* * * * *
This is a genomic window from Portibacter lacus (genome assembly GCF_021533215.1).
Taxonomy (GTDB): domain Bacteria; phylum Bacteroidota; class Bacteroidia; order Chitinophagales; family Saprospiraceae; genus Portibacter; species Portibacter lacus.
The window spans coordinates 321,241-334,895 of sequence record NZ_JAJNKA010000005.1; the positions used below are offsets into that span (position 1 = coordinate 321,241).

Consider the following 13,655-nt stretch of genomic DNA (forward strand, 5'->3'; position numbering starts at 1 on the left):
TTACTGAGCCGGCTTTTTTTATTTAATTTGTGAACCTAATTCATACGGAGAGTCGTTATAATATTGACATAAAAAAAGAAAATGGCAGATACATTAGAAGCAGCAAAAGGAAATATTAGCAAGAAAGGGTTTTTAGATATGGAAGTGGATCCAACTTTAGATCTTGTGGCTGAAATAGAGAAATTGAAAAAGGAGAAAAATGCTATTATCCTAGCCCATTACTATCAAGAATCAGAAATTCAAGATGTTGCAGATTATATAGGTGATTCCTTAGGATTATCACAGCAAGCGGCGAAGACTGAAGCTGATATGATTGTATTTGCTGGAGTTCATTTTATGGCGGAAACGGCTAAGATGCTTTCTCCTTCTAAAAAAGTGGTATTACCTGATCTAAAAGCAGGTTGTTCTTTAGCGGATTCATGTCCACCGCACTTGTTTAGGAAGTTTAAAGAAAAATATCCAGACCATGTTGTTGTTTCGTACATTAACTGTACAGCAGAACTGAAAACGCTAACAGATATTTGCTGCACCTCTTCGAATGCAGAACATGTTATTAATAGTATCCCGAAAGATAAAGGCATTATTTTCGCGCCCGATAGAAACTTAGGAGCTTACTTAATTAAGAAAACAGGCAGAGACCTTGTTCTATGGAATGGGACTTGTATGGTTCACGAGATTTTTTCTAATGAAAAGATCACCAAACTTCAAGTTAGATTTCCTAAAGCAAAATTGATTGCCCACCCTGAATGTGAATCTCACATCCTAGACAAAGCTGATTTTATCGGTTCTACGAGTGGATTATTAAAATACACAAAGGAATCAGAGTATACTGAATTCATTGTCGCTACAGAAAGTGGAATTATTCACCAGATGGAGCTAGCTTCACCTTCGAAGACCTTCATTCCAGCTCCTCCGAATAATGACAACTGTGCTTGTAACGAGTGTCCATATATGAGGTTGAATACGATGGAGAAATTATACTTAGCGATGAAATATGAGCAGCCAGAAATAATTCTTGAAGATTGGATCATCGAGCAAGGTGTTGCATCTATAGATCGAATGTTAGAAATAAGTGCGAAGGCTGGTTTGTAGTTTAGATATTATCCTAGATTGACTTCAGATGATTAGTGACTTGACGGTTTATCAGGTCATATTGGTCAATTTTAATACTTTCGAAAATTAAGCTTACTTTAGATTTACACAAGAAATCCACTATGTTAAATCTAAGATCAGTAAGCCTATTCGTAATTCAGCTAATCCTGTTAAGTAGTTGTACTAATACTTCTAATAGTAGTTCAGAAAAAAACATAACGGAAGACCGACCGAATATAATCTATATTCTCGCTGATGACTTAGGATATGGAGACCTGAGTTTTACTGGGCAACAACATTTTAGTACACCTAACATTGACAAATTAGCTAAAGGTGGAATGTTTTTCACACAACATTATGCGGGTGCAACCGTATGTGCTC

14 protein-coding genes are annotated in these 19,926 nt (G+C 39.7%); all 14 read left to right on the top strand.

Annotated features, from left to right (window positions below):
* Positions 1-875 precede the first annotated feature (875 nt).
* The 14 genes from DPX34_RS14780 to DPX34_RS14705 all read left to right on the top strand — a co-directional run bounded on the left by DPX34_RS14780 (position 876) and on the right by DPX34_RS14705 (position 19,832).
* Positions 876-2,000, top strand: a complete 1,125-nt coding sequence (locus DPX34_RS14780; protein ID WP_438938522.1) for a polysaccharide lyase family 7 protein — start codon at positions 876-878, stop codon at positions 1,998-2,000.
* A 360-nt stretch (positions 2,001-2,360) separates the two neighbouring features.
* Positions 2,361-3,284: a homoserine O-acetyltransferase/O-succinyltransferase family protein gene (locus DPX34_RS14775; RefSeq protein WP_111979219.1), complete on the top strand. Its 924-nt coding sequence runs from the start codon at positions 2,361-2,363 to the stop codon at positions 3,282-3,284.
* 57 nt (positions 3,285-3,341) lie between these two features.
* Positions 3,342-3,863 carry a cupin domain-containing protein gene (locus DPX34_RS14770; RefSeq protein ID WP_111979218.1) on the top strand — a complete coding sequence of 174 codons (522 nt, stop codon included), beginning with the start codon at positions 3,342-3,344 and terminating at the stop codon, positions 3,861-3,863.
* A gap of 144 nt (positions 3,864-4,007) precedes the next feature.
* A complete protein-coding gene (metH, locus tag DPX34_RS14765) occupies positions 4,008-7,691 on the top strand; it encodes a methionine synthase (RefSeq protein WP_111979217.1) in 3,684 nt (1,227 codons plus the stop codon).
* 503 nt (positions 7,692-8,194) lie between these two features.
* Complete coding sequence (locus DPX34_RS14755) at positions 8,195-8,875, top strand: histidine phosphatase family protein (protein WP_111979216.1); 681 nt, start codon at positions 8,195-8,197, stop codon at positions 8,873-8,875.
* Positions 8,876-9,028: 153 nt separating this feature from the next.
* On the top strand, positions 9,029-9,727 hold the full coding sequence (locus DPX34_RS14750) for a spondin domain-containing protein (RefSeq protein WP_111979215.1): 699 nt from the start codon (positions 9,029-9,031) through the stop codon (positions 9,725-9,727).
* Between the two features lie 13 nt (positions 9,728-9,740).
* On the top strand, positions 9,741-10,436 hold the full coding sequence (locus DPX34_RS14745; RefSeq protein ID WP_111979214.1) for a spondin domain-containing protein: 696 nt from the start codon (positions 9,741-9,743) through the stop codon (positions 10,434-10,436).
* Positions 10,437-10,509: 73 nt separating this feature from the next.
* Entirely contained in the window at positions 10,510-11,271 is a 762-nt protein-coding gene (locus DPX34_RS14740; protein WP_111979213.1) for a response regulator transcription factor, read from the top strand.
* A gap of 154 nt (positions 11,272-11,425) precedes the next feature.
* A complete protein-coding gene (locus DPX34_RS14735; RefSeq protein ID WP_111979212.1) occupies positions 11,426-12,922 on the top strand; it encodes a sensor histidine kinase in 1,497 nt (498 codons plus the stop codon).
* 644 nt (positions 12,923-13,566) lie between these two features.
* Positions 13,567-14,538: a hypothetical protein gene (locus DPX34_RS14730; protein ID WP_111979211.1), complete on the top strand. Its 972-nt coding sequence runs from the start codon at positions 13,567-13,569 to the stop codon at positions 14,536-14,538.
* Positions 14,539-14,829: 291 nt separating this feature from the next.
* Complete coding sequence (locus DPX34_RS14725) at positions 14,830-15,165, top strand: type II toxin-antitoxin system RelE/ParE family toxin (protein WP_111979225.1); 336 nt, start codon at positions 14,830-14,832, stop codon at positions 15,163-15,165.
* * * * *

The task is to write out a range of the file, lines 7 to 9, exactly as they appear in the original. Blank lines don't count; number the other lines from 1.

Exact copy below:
Annotated features, from left to right (window positions below):
* Positions 1-875 precede the first annotated feature (875 nt).
* The 14 genes from DPX34_RS14780 to DPX34_RS14705 all read left to right on the top strand — a co-directional run bounded on the left by DPX34_RS14780 (position 876) and on the right by DPX34_RS14705 (position 19,832).